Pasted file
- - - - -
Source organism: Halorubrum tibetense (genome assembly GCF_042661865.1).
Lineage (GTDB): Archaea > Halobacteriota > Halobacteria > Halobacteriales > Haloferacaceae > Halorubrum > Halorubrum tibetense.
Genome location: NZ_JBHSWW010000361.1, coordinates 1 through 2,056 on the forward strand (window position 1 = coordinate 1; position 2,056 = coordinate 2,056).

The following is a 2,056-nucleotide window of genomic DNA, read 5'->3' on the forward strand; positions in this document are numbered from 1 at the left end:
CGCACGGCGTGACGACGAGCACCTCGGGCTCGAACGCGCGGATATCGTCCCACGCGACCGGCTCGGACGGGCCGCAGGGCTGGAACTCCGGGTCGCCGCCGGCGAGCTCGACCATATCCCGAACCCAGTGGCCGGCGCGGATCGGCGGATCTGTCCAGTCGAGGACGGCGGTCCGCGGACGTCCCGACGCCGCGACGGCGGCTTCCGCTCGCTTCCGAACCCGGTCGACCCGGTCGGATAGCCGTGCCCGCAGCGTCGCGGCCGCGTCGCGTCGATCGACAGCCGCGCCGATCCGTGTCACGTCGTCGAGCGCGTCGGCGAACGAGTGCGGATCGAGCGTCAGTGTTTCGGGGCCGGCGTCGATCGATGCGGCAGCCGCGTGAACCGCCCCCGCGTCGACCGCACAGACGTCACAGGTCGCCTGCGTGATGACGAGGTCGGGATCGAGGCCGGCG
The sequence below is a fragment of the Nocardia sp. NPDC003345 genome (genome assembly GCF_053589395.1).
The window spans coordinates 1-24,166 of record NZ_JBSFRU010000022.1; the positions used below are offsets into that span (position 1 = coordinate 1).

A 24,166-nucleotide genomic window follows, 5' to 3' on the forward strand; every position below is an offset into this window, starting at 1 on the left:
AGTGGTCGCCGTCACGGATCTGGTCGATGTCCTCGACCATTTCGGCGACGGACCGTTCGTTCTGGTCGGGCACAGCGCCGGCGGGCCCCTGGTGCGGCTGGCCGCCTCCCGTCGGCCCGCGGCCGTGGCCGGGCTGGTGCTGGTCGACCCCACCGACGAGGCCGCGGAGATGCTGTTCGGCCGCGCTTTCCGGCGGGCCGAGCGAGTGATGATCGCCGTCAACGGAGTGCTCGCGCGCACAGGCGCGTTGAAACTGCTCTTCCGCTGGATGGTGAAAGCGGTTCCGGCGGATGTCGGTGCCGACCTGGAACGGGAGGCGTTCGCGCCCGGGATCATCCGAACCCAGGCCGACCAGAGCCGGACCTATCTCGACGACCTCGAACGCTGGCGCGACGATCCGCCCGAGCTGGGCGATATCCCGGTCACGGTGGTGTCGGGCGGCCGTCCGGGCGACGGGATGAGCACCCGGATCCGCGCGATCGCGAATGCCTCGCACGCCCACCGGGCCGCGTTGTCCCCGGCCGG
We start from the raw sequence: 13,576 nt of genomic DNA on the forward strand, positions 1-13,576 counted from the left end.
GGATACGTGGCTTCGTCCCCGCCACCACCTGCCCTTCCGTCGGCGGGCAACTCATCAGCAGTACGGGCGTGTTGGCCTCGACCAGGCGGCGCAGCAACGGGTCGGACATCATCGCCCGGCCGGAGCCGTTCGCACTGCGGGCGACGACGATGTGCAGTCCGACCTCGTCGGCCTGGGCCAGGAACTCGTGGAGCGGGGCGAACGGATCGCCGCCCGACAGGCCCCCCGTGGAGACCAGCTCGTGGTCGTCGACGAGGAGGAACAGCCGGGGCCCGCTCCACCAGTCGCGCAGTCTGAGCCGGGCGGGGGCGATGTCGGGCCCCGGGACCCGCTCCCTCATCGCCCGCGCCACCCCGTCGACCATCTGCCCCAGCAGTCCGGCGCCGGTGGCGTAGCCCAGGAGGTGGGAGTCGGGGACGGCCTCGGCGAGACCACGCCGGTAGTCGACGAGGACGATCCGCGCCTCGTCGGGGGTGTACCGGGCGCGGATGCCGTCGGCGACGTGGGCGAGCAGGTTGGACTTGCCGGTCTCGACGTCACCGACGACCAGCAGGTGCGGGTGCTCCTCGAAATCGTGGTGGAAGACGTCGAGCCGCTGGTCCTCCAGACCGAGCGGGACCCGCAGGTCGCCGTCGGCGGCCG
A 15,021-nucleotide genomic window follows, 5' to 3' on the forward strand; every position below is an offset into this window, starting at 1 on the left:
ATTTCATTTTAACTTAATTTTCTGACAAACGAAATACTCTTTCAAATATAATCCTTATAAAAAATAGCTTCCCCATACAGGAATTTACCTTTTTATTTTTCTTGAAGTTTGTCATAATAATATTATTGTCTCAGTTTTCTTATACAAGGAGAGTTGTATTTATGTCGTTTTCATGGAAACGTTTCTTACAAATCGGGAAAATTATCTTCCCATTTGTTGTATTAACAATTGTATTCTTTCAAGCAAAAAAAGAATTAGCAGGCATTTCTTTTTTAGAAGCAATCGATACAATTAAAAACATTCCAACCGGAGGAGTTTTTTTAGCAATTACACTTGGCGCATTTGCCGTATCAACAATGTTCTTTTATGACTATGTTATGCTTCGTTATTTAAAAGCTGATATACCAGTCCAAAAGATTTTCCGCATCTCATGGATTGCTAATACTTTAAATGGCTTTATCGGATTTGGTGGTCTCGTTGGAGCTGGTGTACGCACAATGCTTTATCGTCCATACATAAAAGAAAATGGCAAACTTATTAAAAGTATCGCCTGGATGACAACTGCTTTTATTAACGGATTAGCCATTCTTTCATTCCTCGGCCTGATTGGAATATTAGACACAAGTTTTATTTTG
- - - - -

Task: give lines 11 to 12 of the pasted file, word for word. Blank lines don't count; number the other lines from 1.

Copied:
GGATACGTGGCTTCGTCCCCGCCACCACCTGCCCTTCCGTCGGCGGGCAACTCATCAGCAGTACGGGCGTGTTGGCCTCGACCAGGCGGCGCAGCAACGGGTCGGACATCATCGCCCGGCCGGAGCCGTTCGCACTGCGGGCGACGACGATGTGCAGTCCGACCTCGTCGGCCTGGGCCAGGAACTCGTGGAGCGGGGCGAACGGATCGCCGCCCGACAGGCCCCCCGTGGAGACCAGCTCGTGGTCGTCGACGAGGAGGAACAGCCGGGGCCCGCTCCACCAGTCGCGCAGTCTGAGCCGGGCGGGGGCGATGTCGGGCCCCGGGACCCGCTCCCTCATCGCCCGCGCCACCCCGTCGACCATCTGCCCCAGCAGTCCGGCGCCGGTGGCGTAGCCCAGGAGGTGGGAGTCGGGGACGGCCTCGGCGAGACCACGCCGGTAGTCGACGAGGACGATCCGCGCCTCGTCGGGGGTGTACCGGGCGCGGATGCCGTCGGCGACGTGGGCGAGCAGGTTGGACTTGCCGGTCTCGACGTCACCGACGACCAGCAGGTGCGGGTGCTCCTCGAAATCGTGGTGGAAGACGTCGAGCCGCTGGTCCTCCAGACCGAGCGGGACCCGCAGGTCGCCGTCGGCGGCCG
A 15,021-nucleotide genomic window follows, 5' to 3' on the forward strand; every position below is an offset into this window, starting at 1 on the left: